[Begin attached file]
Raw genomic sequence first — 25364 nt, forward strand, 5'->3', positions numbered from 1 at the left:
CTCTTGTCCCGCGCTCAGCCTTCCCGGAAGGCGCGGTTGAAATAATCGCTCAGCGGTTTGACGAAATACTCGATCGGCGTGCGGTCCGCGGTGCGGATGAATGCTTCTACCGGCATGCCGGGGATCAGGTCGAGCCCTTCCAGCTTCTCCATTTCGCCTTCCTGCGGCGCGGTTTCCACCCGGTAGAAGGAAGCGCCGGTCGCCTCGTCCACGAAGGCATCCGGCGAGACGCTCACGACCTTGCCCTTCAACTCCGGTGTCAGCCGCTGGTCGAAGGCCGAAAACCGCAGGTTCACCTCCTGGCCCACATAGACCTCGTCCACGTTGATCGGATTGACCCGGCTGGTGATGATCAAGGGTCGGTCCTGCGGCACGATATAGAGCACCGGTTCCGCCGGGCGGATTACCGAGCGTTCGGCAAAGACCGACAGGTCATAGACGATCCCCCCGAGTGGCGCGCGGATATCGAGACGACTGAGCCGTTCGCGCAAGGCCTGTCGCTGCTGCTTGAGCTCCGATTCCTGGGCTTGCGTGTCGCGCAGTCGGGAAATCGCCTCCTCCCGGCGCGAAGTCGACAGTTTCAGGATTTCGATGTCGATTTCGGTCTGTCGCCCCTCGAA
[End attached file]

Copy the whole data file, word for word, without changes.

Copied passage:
Raw genomic sequence first — 25364 nt, forward strand, 5'->3', positions numbered from 1 at the left:
CTCTTGTCCCGCGCTCAGCCTTCCCGGAAGGCGCGGTTGAAATAATCGCTCAGCGGTTTGACGAAATACTCGATCGGCGTGCGGTCCGCGGTGCGGATGAATGCTTCTACCGGCATGCCGGGGATCAGGTCGAGCCCTTCCAGCTTCTCCATTTCGCCTTCCTGCGGCGCGGTTTCCACCCGGTAGAAGGAAGCGCCGGTCGCCTCGTCCACGAAGGCATCCGGCGAGACGCTCACGACCTTGCCCTTCAACTCCGGTGTCAGCCGCTGGTCGAAGGCCGAAAACCGCAGGTTCACCTCCTGGCCCACATAGACCTCGTCCACGTTGATCGGATTGACCCGGCTGGTGATGATCAAGGGTCGGTCCTGCGGCACGATATAGAGCACCGGTTCCGCCGGGCGGATTACCGAGCGTTCGGCAAAGACCGACAGGTCATAGACGATCCCCCCGAGTGGCGCGCGGATATCGAGACGACTGAGCCGTTCGCGCAAGGCCTGTCGCTGCTGCTTGAGCTCCGATTCCTGGGCTTGCGTGTCGCGCAGTCGGGAAATCGCCTCCTCCCGGCGCGAAGTCGACAGTTTCAGGATTTCGATGTCGATTTCGGTCTGTCGCCCCTCGAA